A Guide to Salt

A Guide to Salt

Salt is the one spice that you can find in nearly every kitchen in the world. It’s one of the basic flavors that you need in practically every dish.

The two major distinctions that should be considered when buying salt are whether the salt is mined or sea salt. Mined salt has a sulfuric taste and smell whereas sea salt has elements of natural iodine. At La Boîte, we only use sea salt.

We recommend keeping a variety of salts and seasoning based on the dish you’re making. Salt can also vary in saltiness. The more salt is washed, the saltier it is. Fine-grain salts dissolve faster in your mouth, so the salty sensation is much more obvious.

image of different kinds of salts

A Quick Guide to Salts


Neutral scent and flavor, fine but irregular texture

Best for: Everyday use


Delicate scent and flavor, medium grain

Best for: Final seasoning


Neutral scent and flavor, delicate flaky texture

Best for: Final seasoning, confections


Light marine scent, small grain

Best for: Everyday use, pasta water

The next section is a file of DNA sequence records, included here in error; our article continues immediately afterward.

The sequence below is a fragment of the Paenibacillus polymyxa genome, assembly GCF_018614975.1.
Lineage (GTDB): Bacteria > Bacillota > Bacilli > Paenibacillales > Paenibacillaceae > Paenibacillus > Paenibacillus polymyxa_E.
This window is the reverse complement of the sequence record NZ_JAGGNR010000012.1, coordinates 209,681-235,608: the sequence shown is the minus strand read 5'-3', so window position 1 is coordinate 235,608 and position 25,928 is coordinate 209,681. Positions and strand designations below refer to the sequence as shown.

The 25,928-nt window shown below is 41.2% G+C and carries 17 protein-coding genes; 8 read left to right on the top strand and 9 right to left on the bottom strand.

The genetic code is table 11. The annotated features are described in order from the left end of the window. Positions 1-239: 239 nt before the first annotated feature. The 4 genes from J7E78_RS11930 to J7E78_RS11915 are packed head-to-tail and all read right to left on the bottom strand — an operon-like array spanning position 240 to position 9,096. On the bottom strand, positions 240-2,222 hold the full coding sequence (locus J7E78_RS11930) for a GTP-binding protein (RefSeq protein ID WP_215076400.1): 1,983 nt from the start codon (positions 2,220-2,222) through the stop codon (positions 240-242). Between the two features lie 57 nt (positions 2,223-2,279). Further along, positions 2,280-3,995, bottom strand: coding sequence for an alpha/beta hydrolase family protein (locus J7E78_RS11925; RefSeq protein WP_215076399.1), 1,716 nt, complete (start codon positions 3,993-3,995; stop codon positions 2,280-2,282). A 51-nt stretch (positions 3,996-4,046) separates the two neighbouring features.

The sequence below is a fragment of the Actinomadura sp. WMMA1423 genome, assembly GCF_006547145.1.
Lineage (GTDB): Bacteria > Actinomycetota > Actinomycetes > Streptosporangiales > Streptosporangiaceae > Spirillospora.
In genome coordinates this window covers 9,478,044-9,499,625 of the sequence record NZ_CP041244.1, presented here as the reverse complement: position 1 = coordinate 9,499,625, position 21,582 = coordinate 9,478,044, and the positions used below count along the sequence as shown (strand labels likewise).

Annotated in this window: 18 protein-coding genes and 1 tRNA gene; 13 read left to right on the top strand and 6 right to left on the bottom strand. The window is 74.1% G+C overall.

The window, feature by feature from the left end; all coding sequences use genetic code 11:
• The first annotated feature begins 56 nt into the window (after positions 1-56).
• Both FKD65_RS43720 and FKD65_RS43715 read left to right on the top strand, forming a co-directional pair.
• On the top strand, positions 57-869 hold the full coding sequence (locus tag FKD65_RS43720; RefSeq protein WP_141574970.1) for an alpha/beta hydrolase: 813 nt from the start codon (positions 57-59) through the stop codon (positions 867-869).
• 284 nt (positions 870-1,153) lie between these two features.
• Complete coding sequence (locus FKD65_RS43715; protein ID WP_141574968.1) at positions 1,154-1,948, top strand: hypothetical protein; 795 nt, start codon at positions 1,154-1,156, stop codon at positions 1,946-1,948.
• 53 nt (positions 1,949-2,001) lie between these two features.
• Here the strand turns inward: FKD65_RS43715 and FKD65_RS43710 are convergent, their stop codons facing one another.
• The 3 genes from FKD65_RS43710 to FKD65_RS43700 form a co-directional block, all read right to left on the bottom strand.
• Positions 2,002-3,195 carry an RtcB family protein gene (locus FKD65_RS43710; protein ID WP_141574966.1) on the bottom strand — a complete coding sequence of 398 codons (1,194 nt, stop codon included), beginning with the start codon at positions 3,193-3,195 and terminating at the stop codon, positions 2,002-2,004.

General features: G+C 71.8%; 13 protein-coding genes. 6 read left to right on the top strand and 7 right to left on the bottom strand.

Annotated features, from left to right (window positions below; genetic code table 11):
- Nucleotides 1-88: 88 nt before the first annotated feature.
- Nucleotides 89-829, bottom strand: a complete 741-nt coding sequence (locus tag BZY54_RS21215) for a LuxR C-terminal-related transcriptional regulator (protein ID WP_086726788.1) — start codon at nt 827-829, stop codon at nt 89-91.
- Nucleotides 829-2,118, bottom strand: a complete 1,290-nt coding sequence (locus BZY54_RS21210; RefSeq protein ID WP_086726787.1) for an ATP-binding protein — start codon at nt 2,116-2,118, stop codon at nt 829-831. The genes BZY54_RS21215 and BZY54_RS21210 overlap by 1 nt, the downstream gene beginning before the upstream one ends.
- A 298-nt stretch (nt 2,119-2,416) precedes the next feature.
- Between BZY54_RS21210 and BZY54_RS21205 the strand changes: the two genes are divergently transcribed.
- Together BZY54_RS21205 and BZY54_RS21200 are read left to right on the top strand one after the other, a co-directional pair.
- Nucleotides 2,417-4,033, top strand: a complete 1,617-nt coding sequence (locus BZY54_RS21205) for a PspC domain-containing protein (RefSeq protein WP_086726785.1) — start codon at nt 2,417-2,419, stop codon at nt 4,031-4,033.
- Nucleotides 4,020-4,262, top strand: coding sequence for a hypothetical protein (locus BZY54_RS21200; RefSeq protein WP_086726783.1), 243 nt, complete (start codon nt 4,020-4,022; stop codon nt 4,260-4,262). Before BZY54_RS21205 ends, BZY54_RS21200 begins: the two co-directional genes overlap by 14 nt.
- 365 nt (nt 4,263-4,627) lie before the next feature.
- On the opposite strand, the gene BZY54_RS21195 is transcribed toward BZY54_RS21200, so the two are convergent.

Strong scent and flavor, coarse grain

Best for: Roasting, dressings, blanching 


image of jar of salt 

Salt was first consumed by early hunters through meat.

When civilization grew, so did the need for salt, giving way to worldwide trading routes.

As production was restricted in ancient times, salt was commonly used in trade, as currency, and to pay tax.


Recipe Ideas

image of smoked salt

1. Mix medium-grain sea salt with sour cream and ground cinnamon to serve with waffles.

2. Combine coarse gray salt with egg whites and flour to form a crust on whole celery root while baking.

3. Blend coarse sea salt with dried thyme leaves and chili flakes and use to coat whole beets for roasting.

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